I assume that, like me, most of you are readers of all sorts of finance blogs. I just counted my Google Reader subscriptions, and I currently subscribe to over 60 different finance and investing blogs. I’m not sure what’s more impressive – the number of subscribers or that I can count to 60. As I’ve mentioned before, I tend to stay away from bloggers who are neck deep in debt and despair. I do this because their stories tend to all blend together and because there isn’t a whole lot I can learn from somebody who only grasps the basics of finance. It’s like a 5th grader trying to teach you trigonometry.
I often wonder why these bloggers never “level up” when it comes to their finances. Don’t they want to maximize their earnings? Don’t they want to start learning about stocks and other types of investments? And then, just recently, it hit me. It was like an epiphany or something. Or maybe I was high off the fumes of the chip truck. But I realized it, and I’m going to share it with you. I’ll even bold it, because it’s that important of a discovery. Are you tired of me teasing you yet? DON’T ANSWER THAT.
Most people don’t actually want to be rich.
For the sake of this post, let’s divide people into two camps. The first camp are people who openly say that they don’t want to be rich. I understand there are other motivations in life and that they’re more important to these people. They want to push out many children, or spend all their money on orphans, or other such foolishness. Or, on the rare occasion, they sometimes choose to spend it selfishly. I know, this is the first I’m hearing of such a phenomenon too.
While I disagree strongly with that sort of alternative lifestyle, I can see the allure. For many of us, stuff equals status. Why drive a boring, practical car when you can drive a nicer car for an extra $5,000 per year? Why live in a regular house when you can live in a fancy-ass one? Why get average looking hookers when you can
get two knockouts get married? Nice things are nice, plus you can impress your friends with them.
Chances are though, if you hang around here even a little, that you belong to the second group of people. You’re jonesing to join the club of rich people, and that means you have to practice a measure of frugality. Us regular folk don’t have unlimited amounts of capital to invest. Nobody’s turning into Trent Hamm or anything, but I’m not alone in looking for ways to be cheap. And that’s okay. It’s part of the journey to financial freedom.
Which brings us to the point of this post. Do we have it wrong? Are we all the suckers for working hard and saving our money?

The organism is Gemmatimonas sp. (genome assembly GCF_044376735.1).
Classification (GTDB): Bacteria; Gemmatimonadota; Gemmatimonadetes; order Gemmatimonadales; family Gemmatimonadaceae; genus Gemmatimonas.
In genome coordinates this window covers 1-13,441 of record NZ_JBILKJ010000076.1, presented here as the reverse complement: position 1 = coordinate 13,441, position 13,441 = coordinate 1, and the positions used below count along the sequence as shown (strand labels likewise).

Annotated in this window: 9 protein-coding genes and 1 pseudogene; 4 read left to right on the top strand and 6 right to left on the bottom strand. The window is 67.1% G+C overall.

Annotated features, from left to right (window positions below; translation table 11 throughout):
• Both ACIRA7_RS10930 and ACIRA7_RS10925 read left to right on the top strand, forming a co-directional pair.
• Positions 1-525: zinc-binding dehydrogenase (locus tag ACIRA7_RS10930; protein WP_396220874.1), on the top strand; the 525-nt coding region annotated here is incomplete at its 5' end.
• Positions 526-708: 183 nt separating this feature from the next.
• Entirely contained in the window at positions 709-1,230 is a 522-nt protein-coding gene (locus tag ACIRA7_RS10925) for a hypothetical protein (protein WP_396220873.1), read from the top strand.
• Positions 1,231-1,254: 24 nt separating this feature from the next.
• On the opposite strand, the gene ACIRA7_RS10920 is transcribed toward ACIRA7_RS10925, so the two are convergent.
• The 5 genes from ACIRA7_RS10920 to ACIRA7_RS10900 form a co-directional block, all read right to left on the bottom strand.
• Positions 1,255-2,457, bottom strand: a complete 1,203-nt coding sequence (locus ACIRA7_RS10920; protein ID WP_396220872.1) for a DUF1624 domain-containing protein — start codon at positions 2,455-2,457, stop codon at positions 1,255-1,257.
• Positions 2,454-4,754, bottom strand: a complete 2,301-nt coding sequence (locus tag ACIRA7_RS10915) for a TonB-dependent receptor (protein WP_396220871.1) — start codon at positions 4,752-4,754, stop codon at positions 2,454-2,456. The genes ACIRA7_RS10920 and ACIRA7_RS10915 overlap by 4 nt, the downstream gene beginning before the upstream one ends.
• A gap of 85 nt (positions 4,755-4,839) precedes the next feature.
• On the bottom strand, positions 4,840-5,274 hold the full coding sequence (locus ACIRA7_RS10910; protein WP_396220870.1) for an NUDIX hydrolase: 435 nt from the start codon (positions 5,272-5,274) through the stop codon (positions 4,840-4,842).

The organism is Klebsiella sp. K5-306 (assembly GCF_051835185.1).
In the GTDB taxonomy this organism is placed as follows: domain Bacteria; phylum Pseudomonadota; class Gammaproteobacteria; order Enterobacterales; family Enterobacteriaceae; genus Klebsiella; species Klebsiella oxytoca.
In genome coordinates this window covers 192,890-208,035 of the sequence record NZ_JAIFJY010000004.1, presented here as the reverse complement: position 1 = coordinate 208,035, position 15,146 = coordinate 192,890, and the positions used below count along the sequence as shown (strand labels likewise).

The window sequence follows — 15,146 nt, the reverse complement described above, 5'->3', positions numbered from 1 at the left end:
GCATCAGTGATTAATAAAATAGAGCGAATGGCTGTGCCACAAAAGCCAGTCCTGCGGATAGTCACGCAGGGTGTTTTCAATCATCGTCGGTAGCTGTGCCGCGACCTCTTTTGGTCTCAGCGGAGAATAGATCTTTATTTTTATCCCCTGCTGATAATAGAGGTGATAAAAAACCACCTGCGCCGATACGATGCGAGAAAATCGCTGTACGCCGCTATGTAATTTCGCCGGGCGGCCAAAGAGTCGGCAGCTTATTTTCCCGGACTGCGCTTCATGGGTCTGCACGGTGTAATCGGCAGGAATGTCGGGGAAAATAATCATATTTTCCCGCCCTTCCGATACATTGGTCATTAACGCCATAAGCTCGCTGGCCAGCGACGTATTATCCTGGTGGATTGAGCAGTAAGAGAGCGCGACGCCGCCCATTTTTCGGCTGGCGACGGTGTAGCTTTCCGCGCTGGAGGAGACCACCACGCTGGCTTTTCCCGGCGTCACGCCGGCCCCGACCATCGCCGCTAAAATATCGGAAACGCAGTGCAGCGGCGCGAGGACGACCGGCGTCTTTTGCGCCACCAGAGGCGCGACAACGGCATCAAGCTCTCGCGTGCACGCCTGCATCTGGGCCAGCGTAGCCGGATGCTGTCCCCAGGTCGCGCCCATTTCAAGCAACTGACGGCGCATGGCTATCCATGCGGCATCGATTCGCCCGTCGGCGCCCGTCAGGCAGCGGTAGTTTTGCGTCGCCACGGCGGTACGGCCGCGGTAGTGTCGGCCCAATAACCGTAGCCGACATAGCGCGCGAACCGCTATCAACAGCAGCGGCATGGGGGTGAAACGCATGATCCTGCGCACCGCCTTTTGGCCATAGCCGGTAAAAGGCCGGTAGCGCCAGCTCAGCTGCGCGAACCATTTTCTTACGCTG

Think about it for a minute. You can get credit for damn near everything these days, assuming you’re not a dirtbag. I could travel a long time before I reached the $15,000 limit on my credit card. I know I have the income to qualify for a mortgage on a brand new house and buy a brand new car in the process. I could live it up, and for a while too. And hell, I probably have the cash flow that I could pay these things off in a reasonable amount of time.
Then why don’t I? Why do I continue to snap up $9 shorts at Wal-Mart? (The answer is because the BASTARDS DIDN’T HAVE $3 SHORTS LIKE LAST YEAR.) Why do I avoid the temptation of replacing my 10 year old tv? Why don’t I move into a bigger and nicer house, since such a place would definitely help attract the ladies?
It’s simple. The answer is freedom.
I’m going to reveal something to you guys. In approximately 18 months, I will have paid off my mortgage. Once that happens, I’ll be able to afford to retire. I could, theoretically, be a 30 year old retiree. I’m not talking about the BS retirement certain other people have talked about. I would have enough rental income and dividend income to support myself. Now this isn’t going to happen because I’d get bored and because I don’t want to stop at the minimum.
Over the past decade or so, I’m worked really hard at growing my net worth and my passive income. I’ve sacrificed vacations (I took exactly one week off work between 2003 and 2010.) I quit playing golf, because the game costs too damn much. At the same time, I poured every last penny into investments. Why all the sacrifice?
Because I want to be free. At this point, the desire for freedom is one of the strongest in my life, along with lust. I am clearly a horny bastard.
I can’t understand why people would deliberately take steps away from freedom. Is impressing their friends more important than financial security for their family? Is a nice house worth the stress of knowing you need your job to eat? For me it sure ain’t. This isn’t even a choice. Freedom wins every time.
Or is it because people can’t defer gratification? Sure, they might save a little, but they just can’t bring themselves to sacrifice to the point where it hurts a little. People usually associate this with the younger generation, but I know plenty of baby boomers who are living in the now too.
Getting wealthy isn’t really that hard. You just save some money, invest it, and then repeat the process a whole bunch of times. Once you get to a certain point, freedom comes into view. I’m at that point. And I can tell you, it feels a whole lot better than any amount of stuff, drunken nights or vacation ever would. That’s the point of all this.